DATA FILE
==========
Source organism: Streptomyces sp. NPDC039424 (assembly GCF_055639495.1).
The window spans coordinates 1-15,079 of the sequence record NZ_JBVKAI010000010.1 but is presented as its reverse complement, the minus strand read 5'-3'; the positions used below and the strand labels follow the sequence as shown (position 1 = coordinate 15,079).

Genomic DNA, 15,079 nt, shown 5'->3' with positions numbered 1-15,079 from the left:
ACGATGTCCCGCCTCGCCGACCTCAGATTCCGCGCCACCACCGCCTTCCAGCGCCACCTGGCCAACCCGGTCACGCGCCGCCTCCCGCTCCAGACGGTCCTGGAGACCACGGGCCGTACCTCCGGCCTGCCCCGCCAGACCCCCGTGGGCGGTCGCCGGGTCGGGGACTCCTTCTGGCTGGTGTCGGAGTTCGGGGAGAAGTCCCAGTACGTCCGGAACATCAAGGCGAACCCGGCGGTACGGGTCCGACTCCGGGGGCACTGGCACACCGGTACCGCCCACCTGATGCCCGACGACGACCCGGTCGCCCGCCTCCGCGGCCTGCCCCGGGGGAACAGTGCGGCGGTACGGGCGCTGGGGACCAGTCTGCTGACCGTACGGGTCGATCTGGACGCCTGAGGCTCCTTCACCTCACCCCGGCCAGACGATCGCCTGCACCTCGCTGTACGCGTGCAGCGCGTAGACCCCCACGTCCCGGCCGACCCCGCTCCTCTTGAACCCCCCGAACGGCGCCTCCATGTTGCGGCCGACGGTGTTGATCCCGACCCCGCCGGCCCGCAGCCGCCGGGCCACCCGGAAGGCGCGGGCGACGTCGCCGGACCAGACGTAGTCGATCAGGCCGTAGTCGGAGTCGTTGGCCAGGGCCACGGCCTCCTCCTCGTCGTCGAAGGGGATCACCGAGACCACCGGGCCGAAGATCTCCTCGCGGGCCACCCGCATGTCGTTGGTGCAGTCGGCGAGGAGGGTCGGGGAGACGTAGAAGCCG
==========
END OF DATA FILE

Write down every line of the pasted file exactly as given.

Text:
Source organism: Streptomyces sp. NPDC039424 (assembly GCF_055639495.1).
The window spans coordinates 1-15,079 of the sequence record NZ_JBVKAI010000010.1 but is presented as its reverse complement, the minus strand read 5'-3'; the positions used below and the strand labels follow the sequence as shown (position 1 = coordinate 15,079).

Genomic DNA, 15,079 nt, shown 5'->3' with positions numbered 1-15,079 from the left:
ACGATGTCCCGCCTCGCCGACCTCAGATTCCGCGCCACCACCGCCTTCCAGCGCCACCTGGCCAACCCGGTCACGCGCCGCCTCCCGCTCCAGACGGTCCTGGAGACCACGGGCCGTACCTCCGGCCTGCCCCGCCAGACCCCCGTGGGCGGTCGCCGGGTCGGGGACTCCTTCTGGCTGGTGTCGGAGTTCGGGGAGAAGTCCCAGTACGTCCGGAACATCAAGGCGAACCCGGCGGTACGGGTCCGACTCCGGGGGCACTGGCACACCGGTACCGCCCACCTGATGCCCGACGACGACCCGGTCGCCCGCCTCCGCGGCCTGCCCCGGGGGAACAGTGCGGCGGTACGGGCGCTGGGGACCAGTCTGCTGACCGTACGGGTCGATCTGGACGCCTGAGGCTCCTTCACCTCACCCCGGCCAGACGATCGCCTGCACCTCGCTGTACGCGTGCAGCGCGTAGACCCCCACGTCCCGGCCGACCCCGCTCCTCTTGAACCCCCCGAACGGCGCCTCCATGTTGCGGCCGACGGTGTTGATCCCGACCCCGCCGGCCCGCAGCCGCCGGGCCACCCGGAAGGCGCGGGCGACGTCGCCGGACCAGACGTAGTCGATCAGGCCGTAGTCGGAGTCGTTGGCCAGGGCCACGGCCTCCTCCTCGTCGTCGAAGGGGATCACCGAGACCACCGGGCCGAAGATCTCCTCGCGGGCCACCCGCATGTCGTTGGTGCAGTCGGCGAGGAGGGTCGGGGAGACGTAGAAGCCG